Photo by Olivier Mabelly
April 24, 2019 Faith

The Loss of the Sacred

Written by: Rylee McCallin


If you have been paying attention to the news, or been anywhere on the internet recently, you’ve likely heard of the fire at Notre Dame Cathedral in Paris early last week. People across the globe rallied in response, sharing memories of their visits to the iconic cathedral and sending their love to Paris in this time of need.

Aside from the beautiful architecture, the 13th-century building contained priceless art and artifacts, including an organ that can be traced to 1730. Notre Dame also housed the Holy Crown of Thorns, which Christians believe was worn by Jesus when he was crucified. Fortunately, all the artifacts and holy relics were safely removed from the property before the roof and spire were engulfed in flames.

Though we can take the time to acknowledge the legacy, history, and significant cultural meaning that Notre Dame holds for so many people, Christian and otherwise, we should also take a step back and consider why this particular event garnered such a massive response while the destruction of other sacred and communal resources haven’t.

Al'Aqsa Mosque in Jerusalem prior to April 15 fire.

The same day as the Notre Dame fire, a mosque in Jerusalem, Al'Aqsa Mosque, was also the site of a fire. The mosque was built in 1035 AD and is considered the third holiest site in the Islamic faith. Though the fire was much smaller and no one was harmed, the event has so far received considerably less media attention than Notre Dame acquired in just one day.

In another underreported incident earlier this month, three predominantly Black churches in Louisiana were burned down by a 21-year-old white nationalist terrorist. These churches have been part of the local community for more than a century, enduring the evils of the Jim Crow era and continued racial struggles up through the modern day. Though no one was inside the churches at the time of the arson, authorities are charging the man accused of starting the fires with a hate crime.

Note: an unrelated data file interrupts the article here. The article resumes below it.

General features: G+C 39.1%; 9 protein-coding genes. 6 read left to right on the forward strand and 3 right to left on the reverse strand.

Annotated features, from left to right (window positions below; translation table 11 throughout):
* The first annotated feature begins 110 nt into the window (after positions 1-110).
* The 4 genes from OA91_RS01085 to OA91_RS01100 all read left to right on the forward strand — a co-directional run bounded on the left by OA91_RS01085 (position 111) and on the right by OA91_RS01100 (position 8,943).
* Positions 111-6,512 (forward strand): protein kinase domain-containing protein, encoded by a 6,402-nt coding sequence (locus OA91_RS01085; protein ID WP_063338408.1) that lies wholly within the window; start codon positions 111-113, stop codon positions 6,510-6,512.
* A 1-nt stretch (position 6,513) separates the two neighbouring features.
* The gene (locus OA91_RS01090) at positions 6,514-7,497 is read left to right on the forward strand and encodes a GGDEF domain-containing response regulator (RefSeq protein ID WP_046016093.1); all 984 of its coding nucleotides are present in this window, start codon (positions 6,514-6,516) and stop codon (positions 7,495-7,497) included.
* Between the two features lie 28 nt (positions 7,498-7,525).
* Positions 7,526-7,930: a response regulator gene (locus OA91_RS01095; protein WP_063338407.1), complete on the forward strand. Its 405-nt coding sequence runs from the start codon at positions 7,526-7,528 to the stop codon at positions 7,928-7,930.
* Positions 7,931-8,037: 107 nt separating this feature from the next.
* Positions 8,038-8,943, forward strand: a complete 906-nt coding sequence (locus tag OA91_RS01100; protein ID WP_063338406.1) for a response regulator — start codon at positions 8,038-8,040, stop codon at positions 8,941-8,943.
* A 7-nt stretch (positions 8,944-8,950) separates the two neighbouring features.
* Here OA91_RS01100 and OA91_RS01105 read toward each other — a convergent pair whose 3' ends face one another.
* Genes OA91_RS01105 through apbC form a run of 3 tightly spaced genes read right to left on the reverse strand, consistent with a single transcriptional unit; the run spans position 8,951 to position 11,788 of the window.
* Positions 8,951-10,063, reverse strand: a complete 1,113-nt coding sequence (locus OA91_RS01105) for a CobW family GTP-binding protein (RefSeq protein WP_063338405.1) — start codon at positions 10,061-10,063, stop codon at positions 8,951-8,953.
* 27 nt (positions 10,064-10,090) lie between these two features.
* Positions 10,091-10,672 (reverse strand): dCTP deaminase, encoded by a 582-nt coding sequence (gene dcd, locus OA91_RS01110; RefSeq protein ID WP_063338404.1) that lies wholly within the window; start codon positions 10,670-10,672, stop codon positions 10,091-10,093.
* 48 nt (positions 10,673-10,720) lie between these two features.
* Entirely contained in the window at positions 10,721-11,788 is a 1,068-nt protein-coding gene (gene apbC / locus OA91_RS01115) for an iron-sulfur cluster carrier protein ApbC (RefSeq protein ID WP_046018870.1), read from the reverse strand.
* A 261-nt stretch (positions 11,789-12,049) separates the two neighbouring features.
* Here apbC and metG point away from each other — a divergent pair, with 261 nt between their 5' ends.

The comparative outcry over such incidents begs the question: when we collectively mourn the loss or desecration of a sacred site, shouldn’t we disregard who it is sacred to?

For many people, a sacred space is more than a building—or the items contained within it. A sacred place is often something much more grand: It’s the land we love, the history we share, the air we breathe, the water we drink. All the things that give us life are sacred.

In Syria, the battle between The Islamic State in Iraq and Levant (ISIS) and government forces have led to Aleppo being severely damaged after ISIS occupied the area. As the largest city in Syria, Aleppo was previously home to thousands of families. Now the war has reduced it to near ruins, with schools, homes, and centuries-old churches, mosques, and palaces destroyed. According to the United Nations, 30 percent of the ancient city has been affected by the conflict.

In 2013, construction crews began destroying an ancient Mayan pyramid in Belize in order to access its limestone to build a road. Once standing nearly 60 feet tall, Nohul is believed to have been a social and agricultural hub for the Mayans—one of the largest ancient empires in the Americas. Its size suggests that the central structure may have housed both tombs and people of distinction. The ancient mounds, once home to an estimated 10,000 Mayans, were meant to be protected by law. Unfortunately, they weren’t.

For many people, a sacred space is more than a building—or the items contained within it. A sacred place is often something much more grand: It’s the land we love, the history we share, the air we breathe, the water we drink. All the things that give us life are sacred.